Global warming increases flooding in India
December 1, 2006
Extreme rains are becoming more common in India as more moderate rains decline, increasing the risk of flooding, according to a study published in the journal Science.
The study, conducted by scientists at the Indian Institute of Tropical Meteorology, found that heavy rain events — one where at least 3.9 inches (100 mm) of rain fell — are more frequent and severe than they were in 1951. The increase in heavy rains is offset by a decline in moderate rains, leaving overall rainfall levels unchanged overall. However the increase in heavy rain events means catastrophic flooding and landslides are more common said B.N. Goswami, lead author of the research.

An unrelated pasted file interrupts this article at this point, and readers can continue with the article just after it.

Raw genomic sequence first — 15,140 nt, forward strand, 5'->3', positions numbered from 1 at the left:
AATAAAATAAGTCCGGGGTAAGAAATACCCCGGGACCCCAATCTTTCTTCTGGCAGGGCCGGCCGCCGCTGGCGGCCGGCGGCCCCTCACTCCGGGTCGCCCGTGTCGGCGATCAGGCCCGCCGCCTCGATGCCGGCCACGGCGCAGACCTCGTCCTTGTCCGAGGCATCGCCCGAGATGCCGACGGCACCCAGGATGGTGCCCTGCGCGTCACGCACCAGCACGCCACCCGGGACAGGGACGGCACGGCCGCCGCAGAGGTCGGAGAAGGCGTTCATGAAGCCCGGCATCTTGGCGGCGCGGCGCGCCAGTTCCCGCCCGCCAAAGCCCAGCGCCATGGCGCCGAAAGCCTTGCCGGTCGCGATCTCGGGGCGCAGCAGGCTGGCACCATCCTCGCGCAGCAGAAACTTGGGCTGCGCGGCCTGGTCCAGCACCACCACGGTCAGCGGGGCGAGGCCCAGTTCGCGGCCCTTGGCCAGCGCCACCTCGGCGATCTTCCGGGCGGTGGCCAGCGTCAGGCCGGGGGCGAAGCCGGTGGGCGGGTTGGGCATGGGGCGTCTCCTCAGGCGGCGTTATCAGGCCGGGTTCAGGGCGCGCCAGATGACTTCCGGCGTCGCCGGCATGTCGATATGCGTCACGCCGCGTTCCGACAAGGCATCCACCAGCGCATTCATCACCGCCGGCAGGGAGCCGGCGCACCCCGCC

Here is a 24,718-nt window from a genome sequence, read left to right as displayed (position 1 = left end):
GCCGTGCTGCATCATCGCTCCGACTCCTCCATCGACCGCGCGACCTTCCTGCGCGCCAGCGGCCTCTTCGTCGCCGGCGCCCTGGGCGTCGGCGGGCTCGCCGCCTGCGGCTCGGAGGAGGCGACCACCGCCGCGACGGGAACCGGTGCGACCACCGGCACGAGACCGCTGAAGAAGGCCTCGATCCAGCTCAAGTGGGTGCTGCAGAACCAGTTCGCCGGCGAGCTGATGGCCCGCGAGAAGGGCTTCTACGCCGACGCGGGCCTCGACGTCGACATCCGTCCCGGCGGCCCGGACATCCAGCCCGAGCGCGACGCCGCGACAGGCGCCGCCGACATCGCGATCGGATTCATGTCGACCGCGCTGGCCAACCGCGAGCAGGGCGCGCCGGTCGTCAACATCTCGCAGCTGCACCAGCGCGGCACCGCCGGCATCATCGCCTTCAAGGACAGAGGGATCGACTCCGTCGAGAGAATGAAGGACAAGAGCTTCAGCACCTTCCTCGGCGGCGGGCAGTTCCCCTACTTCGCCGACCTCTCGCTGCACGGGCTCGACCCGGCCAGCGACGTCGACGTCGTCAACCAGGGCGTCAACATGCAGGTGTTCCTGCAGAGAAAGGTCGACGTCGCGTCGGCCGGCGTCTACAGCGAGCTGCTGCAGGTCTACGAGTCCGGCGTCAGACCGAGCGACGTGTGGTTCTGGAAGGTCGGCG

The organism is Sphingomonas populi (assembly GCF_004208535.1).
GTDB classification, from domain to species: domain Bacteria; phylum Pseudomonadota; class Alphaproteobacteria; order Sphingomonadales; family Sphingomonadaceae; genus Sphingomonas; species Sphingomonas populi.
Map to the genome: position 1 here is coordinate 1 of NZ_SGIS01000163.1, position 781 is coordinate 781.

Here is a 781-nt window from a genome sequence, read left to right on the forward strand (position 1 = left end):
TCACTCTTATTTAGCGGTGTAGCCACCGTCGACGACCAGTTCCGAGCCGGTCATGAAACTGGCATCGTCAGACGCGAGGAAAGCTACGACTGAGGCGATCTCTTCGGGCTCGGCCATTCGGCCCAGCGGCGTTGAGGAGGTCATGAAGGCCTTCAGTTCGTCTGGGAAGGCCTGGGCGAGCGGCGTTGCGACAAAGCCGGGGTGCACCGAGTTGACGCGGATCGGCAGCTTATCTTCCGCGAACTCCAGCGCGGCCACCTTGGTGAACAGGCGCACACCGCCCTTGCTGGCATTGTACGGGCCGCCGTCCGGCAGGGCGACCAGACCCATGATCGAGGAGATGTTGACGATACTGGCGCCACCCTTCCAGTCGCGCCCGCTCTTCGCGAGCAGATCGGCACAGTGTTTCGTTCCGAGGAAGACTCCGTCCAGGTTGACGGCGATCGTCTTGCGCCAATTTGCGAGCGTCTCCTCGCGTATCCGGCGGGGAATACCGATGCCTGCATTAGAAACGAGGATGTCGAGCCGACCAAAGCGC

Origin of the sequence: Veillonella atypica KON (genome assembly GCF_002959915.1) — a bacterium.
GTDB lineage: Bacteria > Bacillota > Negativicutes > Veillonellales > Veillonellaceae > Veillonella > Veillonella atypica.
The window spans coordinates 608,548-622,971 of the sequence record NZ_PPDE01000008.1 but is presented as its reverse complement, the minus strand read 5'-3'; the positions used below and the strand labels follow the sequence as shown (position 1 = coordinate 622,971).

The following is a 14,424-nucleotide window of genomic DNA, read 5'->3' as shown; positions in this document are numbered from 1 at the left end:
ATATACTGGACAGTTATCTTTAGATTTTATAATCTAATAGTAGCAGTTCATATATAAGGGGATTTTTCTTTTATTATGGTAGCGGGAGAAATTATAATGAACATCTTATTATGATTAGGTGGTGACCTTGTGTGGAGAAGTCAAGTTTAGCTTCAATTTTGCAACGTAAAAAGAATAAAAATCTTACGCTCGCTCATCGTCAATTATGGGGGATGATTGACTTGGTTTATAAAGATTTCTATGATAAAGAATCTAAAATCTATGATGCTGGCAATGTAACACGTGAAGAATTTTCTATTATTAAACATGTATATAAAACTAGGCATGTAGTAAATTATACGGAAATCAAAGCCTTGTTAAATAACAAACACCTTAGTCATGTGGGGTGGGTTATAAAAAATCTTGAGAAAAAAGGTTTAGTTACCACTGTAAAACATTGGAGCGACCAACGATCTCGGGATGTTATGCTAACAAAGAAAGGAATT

Goswami said climate change, which has caused a 0.9 degree Fahrenheit (0.5 degree Celsius) increase in temperatures in India since 1950, is likely fueling the shift and may worsen in coming years as global temperatures continue to climb.
Citation: “Increasing Trend of Extreme Rain Events Over India in a Warming Environment” of Goswami B.N., Venugopal V., Sengupta D., Madhusoodanan M.S., Xavier Prince K. published in Science, volume 314, 1 December 2006